…By Any Other Name

I suppose I shouldn’t make anything of it but I just can’t help myself. Humana health care is running an ad campaign that tries to attract former military people. During their commercial, they say the word ‘veterans’ about 30 times. And they say it wrong. We are veh-ter-ans, not veh-trins. You would think that if a company like Humana wanted to attract us, they’d have the courtesy to pronounce the name of our niche correctly. The advertisement was a minute long, but I was so irritated by their overly repeated mispronunciation that I changed the channel. It’s not that big a deal and most likely zillions of people find their pronunciation even cute or folksy. But it annoys me like fingernails on a blackboard.

As I said, I guess it’s not that big a deal. But they can’t claim that I’m listening to accent, because I have heard most every American dialect pronounce the word and not one of them turned the three syllable word into two. I expect if they’re so lazy as to leave out a syllable, what will they leave out of their services? I suspect the services will leave a lot of things out, but billing won’t be one of them. I’ll bet you they know how to pronounce dah-lerz just fine.

There are times that drawls or conjugations are appropriate; sometimes even cute or identifying. But this isn’t one of them. When I went to college to learn about advertising, the one thing they always hammered in was “Get the target’s name right.” But I also note that a tremendous amount of advertising leaves a lot to be desired when it comes to what is called “quality and continuity.” That’s the media version of quality control, making sure that everything is just so and perfectly tailored to have the best effect. If Humana used any kind of focus group or oversight for this commercial, they probably bought it from a discount third party provider located in India, where their customer service agents are likely located. God knows, if they’re this bad before the sale, their concern for customer feelings must be tragically without empathy after the sale.

It’s almost funny, in a way. I can’t help but think of signs in foreign countries that try to use English. There are websites dedicated to the way our language is convoluted into either funny or undecipherable meaning. No doubt out English to Whatever disctionaries give pause to the countries we visit as well. But it gets pretty depressing when an American company screws up an American segmnent of high tradition so ignorantly. I would be very surprised to find that the actor in the Humana commercial was a vetrin.

Then again, I take issue with a lot of the promotional crap that oozes from our televisions, screeches from our radios and slimes its way out of printer material. I despise Dragon Naturally Speaking commercials because their product demonstration is so contrived and false it raises my blood pressure into the stroke zone. I’m also irritated by all of the Valentine’s Day commercials which blatantly promise sexual favors if you give your one and only whatever it is they’re selling. It causes me to imagine a scenario where hubby comes in the door, tosses a trinket at his wife and tells her to get on her knees. When viewed the other way around, I wonder what occupation wifey spends her day performing while the husband is at work; on TV they appear to be quite used to laying down for profit. Sorry for the imagery, but even I, a member of irreverent society, have my limits.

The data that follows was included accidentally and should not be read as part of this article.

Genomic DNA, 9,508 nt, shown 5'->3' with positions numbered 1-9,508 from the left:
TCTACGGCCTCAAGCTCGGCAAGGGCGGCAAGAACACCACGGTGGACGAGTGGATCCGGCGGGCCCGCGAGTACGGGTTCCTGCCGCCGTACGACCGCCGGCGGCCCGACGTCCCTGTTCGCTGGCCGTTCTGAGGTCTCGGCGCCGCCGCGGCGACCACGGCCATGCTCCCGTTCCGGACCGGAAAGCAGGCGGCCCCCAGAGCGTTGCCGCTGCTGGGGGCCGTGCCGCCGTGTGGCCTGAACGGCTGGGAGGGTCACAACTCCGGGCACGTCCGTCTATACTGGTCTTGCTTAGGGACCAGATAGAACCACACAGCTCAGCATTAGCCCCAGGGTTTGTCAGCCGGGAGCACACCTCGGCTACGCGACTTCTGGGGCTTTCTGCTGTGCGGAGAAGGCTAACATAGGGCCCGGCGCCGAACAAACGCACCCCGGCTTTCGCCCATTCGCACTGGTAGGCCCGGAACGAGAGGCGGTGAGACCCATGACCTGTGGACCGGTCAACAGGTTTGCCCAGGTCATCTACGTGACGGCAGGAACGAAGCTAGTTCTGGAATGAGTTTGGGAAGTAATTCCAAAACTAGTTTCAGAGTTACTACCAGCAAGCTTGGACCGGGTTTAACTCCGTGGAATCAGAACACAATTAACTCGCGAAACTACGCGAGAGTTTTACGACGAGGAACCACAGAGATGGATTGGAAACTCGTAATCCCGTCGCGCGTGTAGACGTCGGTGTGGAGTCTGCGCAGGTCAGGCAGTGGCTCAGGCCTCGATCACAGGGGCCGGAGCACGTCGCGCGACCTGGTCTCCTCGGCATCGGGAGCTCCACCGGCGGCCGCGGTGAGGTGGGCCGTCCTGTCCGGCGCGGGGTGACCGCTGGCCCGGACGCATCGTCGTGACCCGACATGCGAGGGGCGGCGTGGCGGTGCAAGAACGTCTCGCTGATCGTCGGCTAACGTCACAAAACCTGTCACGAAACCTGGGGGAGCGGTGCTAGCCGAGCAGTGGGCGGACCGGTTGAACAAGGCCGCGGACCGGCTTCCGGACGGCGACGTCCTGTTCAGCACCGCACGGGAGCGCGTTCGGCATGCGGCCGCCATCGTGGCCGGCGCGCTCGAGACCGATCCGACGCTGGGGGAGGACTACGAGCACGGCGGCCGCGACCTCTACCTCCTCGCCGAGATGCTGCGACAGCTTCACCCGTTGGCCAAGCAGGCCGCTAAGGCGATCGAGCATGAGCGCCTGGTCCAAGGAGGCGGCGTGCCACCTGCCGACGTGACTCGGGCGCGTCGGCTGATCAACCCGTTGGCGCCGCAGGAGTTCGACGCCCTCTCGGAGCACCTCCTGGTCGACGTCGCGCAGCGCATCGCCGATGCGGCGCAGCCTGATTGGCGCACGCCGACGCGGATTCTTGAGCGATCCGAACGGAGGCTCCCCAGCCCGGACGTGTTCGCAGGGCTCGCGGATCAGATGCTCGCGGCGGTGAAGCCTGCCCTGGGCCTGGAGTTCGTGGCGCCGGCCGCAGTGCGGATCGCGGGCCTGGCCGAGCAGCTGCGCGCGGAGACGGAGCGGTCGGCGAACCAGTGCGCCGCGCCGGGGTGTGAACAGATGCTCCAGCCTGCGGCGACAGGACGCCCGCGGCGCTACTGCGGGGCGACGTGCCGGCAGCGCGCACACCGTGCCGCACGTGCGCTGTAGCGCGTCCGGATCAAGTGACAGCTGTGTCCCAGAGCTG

I guess I’m just the kind of person who doesn’t think we need to profess ignorance and mediocrity as things to be aspired to. I’m a veteran of foreign wars, not a vetrin of fern whores. As such, it causes me grief to see my social status denigrated by those without the courtesy and respect to pronounce it correctly. The thing is, my name is one of those that’s easy to screw up. Most often it gets warped into Fitzpatrick, but I’ve even had it morphed into Fitzhugh. I smile when it happens and explain that my name is Kirkpatrick, and that’s Kirk, Pat and Rick all stuck together. That seems to get me a returned smile and having my name recalled properly. But I can’t grab the guy on my television screen spewing vetrins faster than the depleted uranium rounds from a 20 millimeter Vulcan cannon and let him know that he’s getting it wrong. So I understand that this guy is going to be a role model of at least some stature, because that’s the way of television. How many people will pick up his creepy pronunciation and pass it along?

Much like the folks over at Dragon, the people at Humana may as well save themselves some money and stop sending me their printed advertisements or wasting their click through dollars on websites they track me on. Because I would sooner experience peripheral neuropathy than be their client. I’m probably only the slightest minority of their target audience and not worth considering, but then, I guess that’s also my complaint. So it works out evenly I suppose; they don’t care about me and the feeling is quite mutual.